It's a 16 X 80 foot single wide MH built in 1995 I believe. Original shingles still (so we assume).
RE: Leaky Window Advice ?
Posted: Mon Mar 30, 2009 12:03 pm
This curling is pretty common with mobile homes as the shingles get older. The edge metal leaves a slight rise at the edge of the roof and as shingles age and conform to this lift, the curling would begin. When there is no overhang, water that blows up this curl will get into the top of the wall. This is why I insist on Ice & Water Shield or Owen's Corning WeatherLock be installed at least on the eave edges of the roof. I also want this product around vents and openings of the roof sheathing. These underlayments will "self heal" around all fasteners. It is very waterproof, so water that gets up in there just runs back out instead of penetrating the wall.
Your stepdad's suggestion is the old school way of dealing with this problem and it does work most times, depending on the severity of the problem and age (brittleness) of the shingles. It is certainly the cheapest way to go, if you do this work yourself. It is certainly worth a shot. I don't know about the bricks though. There is a starter row of shingles and the first course of shingles are on top of that. If you just mastic the bottom of these layers, only the starter strip will be stuck down. If the curl is still in the first course, the water will push in at that point and could travel to the 6" to the top of the starter row and get in there. Putting mastic between both the starter and first course could cause quite a build up and transfer the problem area to the second course.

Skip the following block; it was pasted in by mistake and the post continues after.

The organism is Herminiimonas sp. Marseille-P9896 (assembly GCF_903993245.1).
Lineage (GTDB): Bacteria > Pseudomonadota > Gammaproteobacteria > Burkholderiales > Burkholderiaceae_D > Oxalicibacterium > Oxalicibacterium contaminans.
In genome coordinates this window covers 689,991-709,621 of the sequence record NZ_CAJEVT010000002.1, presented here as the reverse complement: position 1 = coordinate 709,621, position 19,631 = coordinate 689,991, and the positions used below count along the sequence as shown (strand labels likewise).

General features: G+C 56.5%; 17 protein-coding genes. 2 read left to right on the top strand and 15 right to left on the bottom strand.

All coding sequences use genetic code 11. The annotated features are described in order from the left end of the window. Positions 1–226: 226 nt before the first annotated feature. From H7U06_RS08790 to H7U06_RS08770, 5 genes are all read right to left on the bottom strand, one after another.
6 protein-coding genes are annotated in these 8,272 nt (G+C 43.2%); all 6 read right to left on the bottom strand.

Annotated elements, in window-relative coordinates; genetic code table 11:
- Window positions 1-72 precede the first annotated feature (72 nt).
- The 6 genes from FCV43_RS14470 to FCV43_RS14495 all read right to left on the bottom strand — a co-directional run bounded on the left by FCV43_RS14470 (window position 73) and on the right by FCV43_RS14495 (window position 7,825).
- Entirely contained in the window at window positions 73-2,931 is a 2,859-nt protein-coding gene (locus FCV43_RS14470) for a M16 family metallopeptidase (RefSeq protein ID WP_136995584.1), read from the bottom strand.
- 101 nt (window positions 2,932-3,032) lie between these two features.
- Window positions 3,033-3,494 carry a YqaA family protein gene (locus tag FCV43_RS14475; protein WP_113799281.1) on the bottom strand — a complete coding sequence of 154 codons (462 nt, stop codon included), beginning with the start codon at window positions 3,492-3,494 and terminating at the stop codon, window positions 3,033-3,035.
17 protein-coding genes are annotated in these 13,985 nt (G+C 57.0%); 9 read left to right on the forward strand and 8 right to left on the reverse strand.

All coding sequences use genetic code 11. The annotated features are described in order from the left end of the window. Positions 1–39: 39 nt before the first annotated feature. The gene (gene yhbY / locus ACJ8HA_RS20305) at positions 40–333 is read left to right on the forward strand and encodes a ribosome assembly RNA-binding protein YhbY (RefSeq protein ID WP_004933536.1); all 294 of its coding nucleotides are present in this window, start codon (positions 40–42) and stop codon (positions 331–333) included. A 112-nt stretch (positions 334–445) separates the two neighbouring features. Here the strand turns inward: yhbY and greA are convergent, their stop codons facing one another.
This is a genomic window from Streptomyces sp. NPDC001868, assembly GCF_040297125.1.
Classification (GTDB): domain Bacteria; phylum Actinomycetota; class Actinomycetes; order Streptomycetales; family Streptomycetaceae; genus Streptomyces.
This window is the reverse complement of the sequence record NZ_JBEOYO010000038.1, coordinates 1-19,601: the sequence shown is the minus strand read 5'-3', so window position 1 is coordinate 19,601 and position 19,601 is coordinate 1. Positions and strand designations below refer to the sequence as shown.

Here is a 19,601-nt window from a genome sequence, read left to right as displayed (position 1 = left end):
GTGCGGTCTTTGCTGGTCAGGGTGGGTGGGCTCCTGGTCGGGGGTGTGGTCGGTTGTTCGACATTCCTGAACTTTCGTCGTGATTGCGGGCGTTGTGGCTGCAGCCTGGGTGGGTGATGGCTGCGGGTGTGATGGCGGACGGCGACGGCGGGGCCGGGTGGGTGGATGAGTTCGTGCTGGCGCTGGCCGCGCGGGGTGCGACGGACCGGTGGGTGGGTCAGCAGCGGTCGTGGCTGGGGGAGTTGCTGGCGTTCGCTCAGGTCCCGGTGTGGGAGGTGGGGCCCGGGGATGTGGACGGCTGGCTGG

If your shingles are in good shape, ie.. still pliable, edges aren't worn or frayed, not loosing it's mineral coating (colored gravel like stuff), you could just replace the first 3 courses and starter course, installing Ice & Water Shield before installing new shingles.
As for shingle cost, it depends on the quality of products you choose. Elk brand shingles are great! But there is more than shingles. There is roof felt or Ice & Water Shield, edge metal, mastic and nails. A bit picky, but you could spend $40-$70 on nails alone. You may also need new metal jacks for vents and valley metal if you have a gable on the side of the home. Using Ice & Water Shield and Elk shingles and all the trimmings could run $2200 to $2500 total cost of materials. Local roofers in my area would charge about $4500 to install this roof.
The tar/mastic solution might give you 1-3 years of added life. Installing Ice & Water Shield with 3 new course of shingles would probably extend the life of the roof to the remaining life of the shingles that you did not replace. How long new shingles last depends a lot on your local weather conditions. Intense sun and wind will shorten the life of shingles, as will the pitch of the roof itself. Here in Central Valley California where we have intense sun, 30 year shingles might last 12-15 years. Areas with moderate sun and wind, the shingles might last 20 years. In both cases, you might be able extend the life of the shingles with spot repairs and a few ceiling stains.